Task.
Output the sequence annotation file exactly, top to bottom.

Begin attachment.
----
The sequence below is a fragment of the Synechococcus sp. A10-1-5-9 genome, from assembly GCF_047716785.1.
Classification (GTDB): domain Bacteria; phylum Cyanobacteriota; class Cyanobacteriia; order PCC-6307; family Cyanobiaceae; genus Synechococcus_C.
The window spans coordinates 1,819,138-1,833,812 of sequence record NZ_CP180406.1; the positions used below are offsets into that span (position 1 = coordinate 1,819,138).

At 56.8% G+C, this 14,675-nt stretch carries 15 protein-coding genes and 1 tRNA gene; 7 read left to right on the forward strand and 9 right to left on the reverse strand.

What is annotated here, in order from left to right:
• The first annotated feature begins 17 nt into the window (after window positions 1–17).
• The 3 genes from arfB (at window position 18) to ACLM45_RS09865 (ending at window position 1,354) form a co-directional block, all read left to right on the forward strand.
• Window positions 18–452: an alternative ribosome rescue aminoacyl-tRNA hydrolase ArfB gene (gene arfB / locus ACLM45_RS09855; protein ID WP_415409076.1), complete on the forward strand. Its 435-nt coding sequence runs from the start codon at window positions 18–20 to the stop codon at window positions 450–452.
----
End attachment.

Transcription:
The sequence below is a fragment of the Synechococcus sp. A10-1-5-9 genome, from assembly GCF_047716785.1.
Classification (GTDB): domain Bacteria; phylum Cyanobacteriota; class Cyanobacteriia; order PCC-6307; family Cyanobiaceae; genus Synechococcus_C.
The window spans coordinates 1,819,138-1,833,812 of sequence record NZ_CP180406.1; the positions used below are offsets into that span (position 1 = coordinate 1,819,138).

At 56.8% G+C, this 14,675-nt stretch carries 15 protein-coding genes and 1 tRNA gene; 7 read left to right on the forward strand and 9 right to left on the reverse strand.

What is annotated here, in order from left to right:
• The first annotated feature begins 17 nt into the window (after window positions 1–17).
• The 3 genes from arfB (at window position 18) to ACLM45_RS09865 (ending at window position 1,354) form a co-directional block, all read left to right on the forward strand.
• Window positions 18–452: an alternative ribosome rescue aminoacyl-tRNA hydrolase ArfB gene (gene arfB / locus ACLM45_RS09855; protein ID WP_415409076.1), complete on the forward strand. Its 435-nt coding sequence runs from the start codon at window positions 18–20 to the stop codon at window positions 450–452.